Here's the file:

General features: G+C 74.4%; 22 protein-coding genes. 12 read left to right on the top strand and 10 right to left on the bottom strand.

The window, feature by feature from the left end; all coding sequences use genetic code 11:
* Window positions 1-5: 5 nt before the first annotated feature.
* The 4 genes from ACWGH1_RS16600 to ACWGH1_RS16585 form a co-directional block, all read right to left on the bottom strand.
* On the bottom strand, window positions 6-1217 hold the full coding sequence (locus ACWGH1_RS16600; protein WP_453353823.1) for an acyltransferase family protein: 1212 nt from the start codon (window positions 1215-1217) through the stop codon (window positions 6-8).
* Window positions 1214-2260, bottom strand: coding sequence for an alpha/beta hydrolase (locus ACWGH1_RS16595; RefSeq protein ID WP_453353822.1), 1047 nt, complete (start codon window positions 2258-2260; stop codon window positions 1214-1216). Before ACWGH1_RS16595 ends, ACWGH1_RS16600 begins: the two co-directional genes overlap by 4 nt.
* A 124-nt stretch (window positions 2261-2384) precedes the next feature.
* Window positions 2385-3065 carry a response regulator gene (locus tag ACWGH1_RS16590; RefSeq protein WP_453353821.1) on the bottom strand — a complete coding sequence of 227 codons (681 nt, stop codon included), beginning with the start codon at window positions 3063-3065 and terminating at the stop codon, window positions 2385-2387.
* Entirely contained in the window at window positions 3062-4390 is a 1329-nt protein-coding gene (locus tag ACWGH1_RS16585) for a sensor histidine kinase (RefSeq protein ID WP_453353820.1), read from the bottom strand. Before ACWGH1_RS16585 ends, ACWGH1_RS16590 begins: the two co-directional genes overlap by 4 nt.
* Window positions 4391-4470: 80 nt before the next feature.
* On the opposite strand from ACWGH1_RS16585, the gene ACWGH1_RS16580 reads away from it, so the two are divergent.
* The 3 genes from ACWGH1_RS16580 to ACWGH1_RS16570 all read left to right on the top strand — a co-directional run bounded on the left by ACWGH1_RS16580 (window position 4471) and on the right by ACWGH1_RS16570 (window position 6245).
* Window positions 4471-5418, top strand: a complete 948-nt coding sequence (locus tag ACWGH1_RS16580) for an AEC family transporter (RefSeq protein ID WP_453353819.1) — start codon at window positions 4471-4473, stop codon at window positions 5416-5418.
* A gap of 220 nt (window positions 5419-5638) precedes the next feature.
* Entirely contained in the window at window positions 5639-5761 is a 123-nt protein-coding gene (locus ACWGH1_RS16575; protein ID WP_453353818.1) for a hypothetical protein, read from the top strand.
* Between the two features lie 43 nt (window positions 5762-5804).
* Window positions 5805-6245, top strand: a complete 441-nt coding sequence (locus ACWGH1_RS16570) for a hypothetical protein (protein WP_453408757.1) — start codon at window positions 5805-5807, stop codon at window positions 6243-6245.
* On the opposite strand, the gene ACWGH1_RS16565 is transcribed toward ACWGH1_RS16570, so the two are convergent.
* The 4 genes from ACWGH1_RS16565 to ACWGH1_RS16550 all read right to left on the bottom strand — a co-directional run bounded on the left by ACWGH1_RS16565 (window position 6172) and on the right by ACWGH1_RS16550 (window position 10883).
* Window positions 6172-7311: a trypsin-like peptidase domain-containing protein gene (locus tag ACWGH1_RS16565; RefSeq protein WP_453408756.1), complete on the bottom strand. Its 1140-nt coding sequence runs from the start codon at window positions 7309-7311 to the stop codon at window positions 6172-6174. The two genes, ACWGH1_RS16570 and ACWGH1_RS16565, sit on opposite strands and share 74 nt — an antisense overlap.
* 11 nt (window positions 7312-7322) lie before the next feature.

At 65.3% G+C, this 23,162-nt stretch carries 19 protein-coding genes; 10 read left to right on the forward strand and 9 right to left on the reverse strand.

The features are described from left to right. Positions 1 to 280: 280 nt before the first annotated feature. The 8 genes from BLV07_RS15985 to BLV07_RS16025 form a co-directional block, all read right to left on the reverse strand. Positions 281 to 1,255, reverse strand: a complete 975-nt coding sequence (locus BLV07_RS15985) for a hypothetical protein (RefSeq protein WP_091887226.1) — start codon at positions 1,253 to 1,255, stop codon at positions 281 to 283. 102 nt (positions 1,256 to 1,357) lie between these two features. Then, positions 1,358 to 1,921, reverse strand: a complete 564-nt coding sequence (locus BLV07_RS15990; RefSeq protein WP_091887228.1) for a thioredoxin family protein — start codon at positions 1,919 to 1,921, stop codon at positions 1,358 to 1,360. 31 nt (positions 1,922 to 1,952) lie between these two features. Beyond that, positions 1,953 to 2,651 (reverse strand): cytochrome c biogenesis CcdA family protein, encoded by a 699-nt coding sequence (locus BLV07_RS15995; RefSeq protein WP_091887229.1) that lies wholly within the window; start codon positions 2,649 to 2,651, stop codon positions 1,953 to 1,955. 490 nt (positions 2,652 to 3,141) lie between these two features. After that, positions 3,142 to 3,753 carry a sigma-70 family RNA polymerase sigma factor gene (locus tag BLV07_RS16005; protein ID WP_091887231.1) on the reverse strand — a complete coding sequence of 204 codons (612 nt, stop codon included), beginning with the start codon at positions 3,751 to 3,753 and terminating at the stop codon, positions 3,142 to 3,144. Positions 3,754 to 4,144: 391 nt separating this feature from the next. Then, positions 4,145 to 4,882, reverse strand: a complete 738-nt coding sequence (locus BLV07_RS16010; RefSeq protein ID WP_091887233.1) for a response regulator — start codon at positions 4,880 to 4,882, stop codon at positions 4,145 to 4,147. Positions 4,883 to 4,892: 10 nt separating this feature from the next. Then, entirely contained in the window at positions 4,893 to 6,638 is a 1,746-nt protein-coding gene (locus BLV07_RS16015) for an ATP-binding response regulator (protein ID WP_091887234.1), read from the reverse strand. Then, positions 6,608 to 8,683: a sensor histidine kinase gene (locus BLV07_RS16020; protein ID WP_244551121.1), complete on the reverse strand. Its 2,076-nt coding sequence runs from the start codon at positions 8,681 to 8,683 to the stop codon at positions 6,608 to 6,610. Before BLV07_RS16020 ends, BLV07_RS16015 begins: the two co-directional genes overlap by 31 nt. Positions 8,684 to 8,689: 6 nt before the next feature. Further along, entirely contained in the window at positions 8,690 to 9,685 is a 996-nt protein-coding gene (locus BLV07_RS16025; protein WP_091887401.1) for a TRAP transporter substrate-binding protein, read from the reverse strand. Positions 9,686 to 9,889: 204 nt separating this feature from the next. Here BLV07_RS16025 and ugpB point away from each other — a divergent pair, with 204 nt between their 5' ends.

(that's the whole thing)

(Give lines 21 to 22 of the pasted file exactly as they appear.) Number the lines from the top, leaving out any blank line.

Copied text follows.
* 11 nt (window positions 7312-7322) lie before the next feature.

At 65.3% G+C, this 23,162-nt stretch carries 19 protein-coding genes; 10 read left to right on the forward strand and 9 right to left on the reverse strand.